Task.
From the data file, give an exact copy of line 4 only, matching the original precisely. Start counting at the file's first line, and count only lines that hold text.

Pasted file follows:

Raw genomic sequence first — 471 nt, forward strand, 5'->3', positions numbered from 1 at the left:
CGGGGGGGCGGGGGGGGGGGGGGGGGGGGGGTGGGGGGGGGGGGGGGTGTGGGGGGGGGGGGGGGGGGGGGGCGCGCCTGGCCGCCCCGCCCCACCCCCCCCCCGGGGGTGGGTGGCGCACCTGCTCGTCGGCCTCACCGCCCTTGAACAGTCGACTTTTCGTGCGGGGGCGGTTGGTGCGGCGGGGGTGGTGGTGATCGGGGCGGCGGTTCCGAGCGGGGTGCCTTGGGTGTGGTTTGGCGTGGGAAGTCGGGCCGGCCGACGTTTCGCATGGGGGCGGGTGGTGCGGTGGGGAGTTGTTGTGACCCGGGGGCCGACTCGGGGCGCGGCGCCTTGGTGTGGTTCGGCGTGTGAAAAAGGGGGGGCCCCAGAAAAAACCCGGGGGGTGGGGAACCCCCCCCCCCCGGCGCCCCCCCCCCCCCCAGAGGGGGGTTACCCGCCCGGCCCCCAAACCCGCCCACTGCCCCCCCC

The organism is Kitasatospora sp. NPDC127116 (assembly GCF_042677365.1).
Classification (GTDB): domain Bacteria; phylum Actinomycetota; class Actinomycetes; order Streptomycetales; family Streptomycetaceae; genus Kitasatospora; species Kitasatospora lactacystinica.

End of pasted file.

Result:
Classification (GTDB): domain Bacteria; phylum Actinomycetota; class Actinomycetes; order Streptomycetales; family Streptomycetaceae; genus Kitasatospora; species Kitasatospora lactacystinica.